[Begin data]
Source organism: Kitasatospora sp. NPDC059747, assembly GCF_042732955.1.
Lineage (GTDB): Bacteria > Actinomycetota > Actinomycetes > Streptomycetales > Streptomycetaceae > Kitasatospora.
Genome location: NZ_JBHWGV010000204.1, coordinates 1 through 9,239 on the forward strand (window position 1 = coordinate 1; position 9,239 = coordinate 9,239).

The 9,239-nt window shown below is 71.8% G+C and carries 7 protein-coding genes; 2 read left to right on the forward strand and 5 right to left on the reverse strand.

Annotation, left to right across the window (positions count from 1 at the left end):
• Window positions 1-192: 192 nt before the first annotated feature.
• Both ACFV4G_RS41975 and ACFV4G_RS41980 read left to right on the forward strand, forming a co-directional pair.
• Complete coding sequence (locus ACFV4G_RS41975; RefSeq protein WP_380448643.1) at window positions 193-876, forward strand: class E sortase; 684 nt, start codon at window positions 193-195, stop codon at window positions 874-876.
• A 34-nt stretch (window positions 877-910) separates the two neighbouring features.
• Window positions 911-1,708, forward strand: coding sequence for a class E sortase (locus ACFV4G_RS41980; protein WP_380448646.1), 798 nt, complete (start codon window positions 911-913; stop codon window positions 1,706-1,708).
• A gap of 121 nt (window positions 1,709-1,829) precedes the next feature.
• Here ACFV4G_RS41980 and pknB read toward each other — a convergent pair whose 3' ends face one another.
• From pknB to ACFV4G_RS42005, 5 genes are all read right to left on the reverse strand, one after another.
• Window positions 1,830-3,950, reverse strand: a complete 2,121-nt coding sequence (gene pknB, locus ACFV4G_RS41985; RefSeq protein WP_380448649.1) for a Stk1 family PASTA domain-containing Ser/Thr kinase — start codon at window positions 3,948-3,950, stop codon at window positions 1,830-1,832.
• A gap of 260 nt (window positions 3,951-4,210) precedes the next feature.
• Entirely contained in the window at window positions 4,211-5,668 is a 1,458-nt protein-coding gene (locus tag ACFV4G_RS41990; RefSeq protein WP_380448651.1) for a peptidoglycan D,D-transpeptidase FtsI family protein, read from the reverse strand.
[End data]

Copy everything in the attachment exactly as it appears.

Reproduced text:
Source organism: Kitasatospora sp. NPDC059747, assembly GCF_042732955.1.
Lineage (GTDB): Bacteria > Actinomycetota > Actinomycetes > Streptomycetales > Streptomycetaceae > Kitasatospora.
Genome location: NZ_JBHWGV010000204.1, coordinates 1 through 9,239 on the forward strand (window position 1 = coordinate 1; position 9,239 = coordinate 9,239).

The 9,239-nt window shown below is 71.8% G+C and carries 7 protein-coding genes; 2 read left to right on the forward strand and 5 right to left on the reverse strand.

Annotation, left to right across the window (positions count from 1 at the left end):
• Window positions 1-192: 192 nt before the first annotated feature.
• Both ACFV4G_RS41975 and ACFV4G_RS41980 read left to right on the forward strand, forming a co-directional pair.
• Complete coding sequence (locus ACFV4G_RS41975; RefSeq protein WP_380448643.1) at window positions 193-876, forward strand: class E sortase; 684 nt, start codon at window positions 193-195, stop codon at window positions 874-876.
• A 34-nt stretch (window positions 877-910) separates the two neighbouring features.
• Window positions 911-1,708, forward strand: coding sequence for a class E sortase (locus ACFV4G_RS41980; protein WP_380448646.1), 798 nt, complete (start codon window positions 911-913; stop codon window positions 1,706-1,708).
• A gap of 121 nt (window positions 1,709-1,829) precedes the next feature.
• Here ACFV4G_RS41980 and pknB read toward each other — a convergent pair whose 3' ends face one another.
• From pknB to ACFV4G_RS42005, 5 genes are all read right to left on the reverse strand, one after another.
• Window positions 1,830-3,950, reverse strand: a complete 2,121-nt coding sequence (gene pknB, locus ACFV4G_RS41985; RefSeq protein WP_380448649.1) for a Stk1 family PASTA domain-containing Ser/Thr kinase — start codon at window positions 3,948-3,950, stop codon at window positions 1,830-1,832.
• A gap of 260 nt (window positions 3,951-4,210) precedes the next feature.
• Entirely contained in the window at window positions 4,211-5,668 is a 1,458-nt protein-coding gene (locus tag ACFV4G_RS41990; RefSeq protein WP_380448651.1) for a peptidoglycan D,D-transpeptidase FtsI family protein, read from the reverse strand.